1581: imprimis, receyved bye me, the sed Thomas Sherlock at the handes of the olde churche wardens, ouer theire accountes the last year as appereth bye this booke

1584: item, paid to Thomas Sherlocke for the repairinge of the olde slate upon the sowth syde of the church

In his younger years William Stanley undertook an epic tour of Europe just at the commencement of the Shakespearean ‘Lost Years.’ According to the ‘History of the House of Stanley,’ by John Seacome, the good folk of Lancashire were addicted to his, ‘whole travels, martial exploits, and bravery abroad, which this county (especially) gives us many large accounts, as well in story, as song, and frequently made themselves merry therewith.’ The thing is, if we were to place Shakespeare in the company of Stanley on his continental tour, it is singularly remarkable how much of the Shakespearean oeuvre begins to fit snugly into the minute nooks & crannies of the Stanleyan Grand Tour. Actualizing Shakespeare in the entourage of Stanley begins within the rustic pipings of an obscure ballad called ‘The Garland of William Stanley.’ Anonymously penned, it was printed in the 18th century, a ‘garland,’ or collection, of stanzas telling the story of Stanley’s Continental wanderlust. The poetry of the Garland is not the finest, falling far below the standard of even the most ordinary of broadside ballads; but what it lacks in beauty of language is more than made up for by geographical & historical content. The story it tells is more a montage of three separate journeys; Stanley’s first in 1582-1584 with his tutor Richard Lloyd, the second between 1585-87 with Shakespeare, & a third in the early 1590s, just before he became the Sixth Earl.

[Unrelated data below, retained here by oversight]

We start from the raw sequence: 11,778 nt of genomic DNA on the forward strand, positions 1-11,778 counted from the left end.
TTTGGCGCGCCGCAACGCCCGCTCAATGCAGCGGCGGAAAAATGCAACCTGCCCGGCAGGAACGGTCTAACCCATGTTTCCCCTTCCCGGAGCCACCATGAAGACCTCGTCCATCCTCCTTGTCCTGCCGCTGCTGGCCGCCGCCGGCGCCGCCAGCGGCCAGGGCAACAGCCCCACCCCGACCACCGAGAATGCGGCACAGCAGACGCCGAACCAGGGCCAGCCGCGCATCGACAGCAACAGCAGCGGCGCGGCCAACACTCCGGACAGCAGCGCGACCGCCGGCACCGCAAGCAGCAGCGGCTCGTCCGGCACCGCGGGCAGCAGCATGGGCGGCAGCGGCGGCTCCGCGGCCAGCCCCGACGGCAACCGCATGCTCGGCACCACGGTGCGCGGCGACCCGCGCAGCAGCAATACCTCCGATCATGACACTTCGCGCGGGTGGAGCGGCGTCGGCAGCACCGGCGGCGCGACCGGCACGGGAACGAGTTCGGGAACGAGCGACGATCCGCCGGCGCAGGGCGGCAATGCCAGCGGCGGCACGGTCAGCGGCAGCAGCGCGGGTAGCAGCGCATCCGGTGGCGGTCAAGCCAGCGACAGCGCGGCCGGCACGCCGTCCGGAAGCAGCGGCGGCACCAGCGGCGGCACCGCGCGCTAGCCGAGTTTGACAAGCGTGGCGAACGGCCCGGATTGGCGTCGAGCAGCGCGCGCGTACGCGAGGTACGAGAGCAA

The Garland explains how Stanley conducted a twenty-one year tour of the Continent (a clear exaggeration) via France, Spain, Italy, Rome & the mountainous Alpine parts of southern Germany known as ‘High Germany.’ Stanley then went to North Africa, visiting Egypt, Algeria & Morocco, before sweeping back north to meet the famous Elizabethan magus, John Dee, at the court of the Russian Emperor. Another grand sweep would see Stanley returning to the Mediterranean once again, in order to tour the Near East. After conducting the obligatory pilgrimage to Jerusalem, he found himself imprisoned in Constantinople for blasphemy against Mohammed. After his release, at the behest of an infatuated Turkish woman, Stanley moved up to the frozen north, where he became stranded upon the island of Greenland. Fortuitously rescued by a whale-ship, he would eventually be dropp’d off in Holland, from where he boarded a boat for England & his homecoming at Lathom Hall in Lancashire. I think it hardly a coincidence that in every place Stanley visited in the Garland – Greenland aside – we can site one or more of Shakespeare’s continental scenes, with the only exception being the Elsinore of Hamlet.